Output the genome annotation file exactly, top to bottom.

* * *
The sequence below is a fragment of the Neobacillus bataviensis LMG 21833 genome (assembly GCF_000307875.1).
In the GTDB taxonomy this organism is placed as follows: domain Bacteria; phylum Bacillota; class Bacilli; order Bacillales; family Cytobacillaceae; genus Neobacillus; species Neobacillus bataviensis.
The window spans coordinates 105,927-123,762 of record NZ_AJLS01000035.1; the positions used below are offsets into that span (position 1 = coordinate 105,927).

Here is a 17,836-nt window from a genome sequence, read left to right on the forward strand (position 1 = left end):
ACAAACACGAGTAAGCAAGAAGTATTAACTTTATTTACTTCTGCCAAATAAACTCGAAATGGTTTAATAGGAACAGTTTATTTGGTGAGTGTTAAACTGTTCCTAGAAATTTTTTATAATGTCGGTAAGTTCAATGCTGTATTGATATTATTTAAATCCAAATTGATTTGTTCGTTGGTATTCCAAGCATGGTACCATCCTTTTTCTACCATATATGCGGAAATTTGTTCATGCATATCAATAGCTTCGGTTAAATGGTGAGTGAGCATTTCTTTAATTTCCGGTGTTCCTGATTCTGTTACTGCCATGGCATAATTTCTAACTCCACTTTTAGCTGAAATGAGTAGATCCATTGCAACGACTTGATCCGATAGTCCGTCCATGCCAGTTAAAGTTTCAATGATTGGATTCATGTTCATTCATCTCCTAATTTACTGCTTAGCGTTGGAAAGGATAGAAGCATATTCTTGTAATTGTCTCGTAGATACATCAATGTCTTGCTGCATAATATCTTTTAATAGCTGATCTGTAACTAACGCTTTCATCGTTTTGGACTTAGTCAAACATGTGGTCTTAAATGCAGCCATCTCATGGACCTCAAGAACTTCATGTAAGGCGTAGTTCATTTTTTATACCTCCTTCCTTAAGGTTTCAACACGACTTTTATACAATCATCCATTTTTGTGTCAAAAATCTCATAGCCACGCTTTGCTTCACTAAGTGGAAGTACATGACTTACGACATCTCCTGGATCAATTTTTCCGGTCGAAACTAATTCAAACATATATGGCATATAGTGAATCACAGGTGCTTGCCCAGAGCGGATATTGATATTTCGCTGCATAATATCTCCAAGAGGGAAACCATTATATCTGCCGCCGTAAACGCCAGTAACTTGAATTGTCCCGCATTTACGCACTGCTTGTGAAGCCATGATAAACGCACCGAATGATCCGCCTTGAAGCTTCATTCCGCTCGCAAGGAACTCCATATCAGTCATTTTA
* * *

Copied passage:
The sequence below is a fragment of the Neobacillus bataviensis LMG 21833 genome (assembly GCF_000307875.1).
In the GTDB taxonomy this organism is placed as follows: domain Bacteria; phylum Bacillota; class Bacilli; order Bacillales; family Cytobacillaceae; genus Neobacillus; species Neobacillus bataviensis.
The window spans coordinates 105,927-123,762 of record NZ_AJLS01000035.1; the positions used below are offsets into that span (position 1 = coordinate 105,927).

Here is a 17,836-nt window from a genome sequence, read left to right on the forward strand (position 1 = left end):
ACAAACACGAGTAAGCAAGAAGTATTAACTTTATTTACTTCTGCCAAATAAACTCGAAATGGTTTAATAGGAACAGTTTATTTGGTGAGTGTTAAACTGTTCCTAGAAATTTTTTATAATGTCGGTAAGTTCAATGCTGTATTGATATTATTTAAATCCAAATTGATTTGTTCGTTGGTATTCCAAGCATGGTACCATCCTTTTTCTACCATATATGCGGAAATTTGTTCATGCATATCAATAGCTTCGGTTAAATGGTGAGTGAGCATTTCTTTAATTTCCGGTGTTCCTGATTCTGTTACTGCCATGGCATAATTTCTAACTCCACTTTTAGCTGAAATGAGTAGATCCATTGCAACGACTTGATCCGATAGTCCGTCCATGCCAGTTAAAGTTTCAATGATTGGATTCATGTTCATTCATCTCCTAATTTACTGCTTAGCGTTGGAAAGGATAGAAGCATATTCTTGTAATTGTCTCGTAGATACATCAATGTCTTGCTGCATAATATCTTTTAATAGCTGATCTGTAACTAACGCTTTCATCGTTTTGGACTTAGTCAAACATGTGGTCTTAAATGCAGCCATCTCATGGACCTCAAGAACTTCATGTAAGGCGTAGTTCATTTTTTATACCTCCTTCCTTAAGGTTTCAACACGACTTTTATACAATCATCCATTTTTGTGTCAAAAATCTCATAGCCACGCTTTGCTTCACTAAGTGGAAGTACATGACTTACGACATCTCCTGGATCAATTTTTCCGGTCGAAACTAATTCAAACATATATGGCATATAGTGAATCACAGGTGCTTGCCCAGAGCGGATATTGATATTTCGCTGCATAATATCTCCAAGAGGGAAACCATTATATCTGCCGCCGTAAACGCCAGTAACTTGAATTGTCCCGCATTTACGCACTGCTTGTGAAGCCATGATAAACGCACCGAATGATCCGCCTTGAAGCTTCATTCCGCTCGCAAGGAACTCCATATCAGTCATTTTA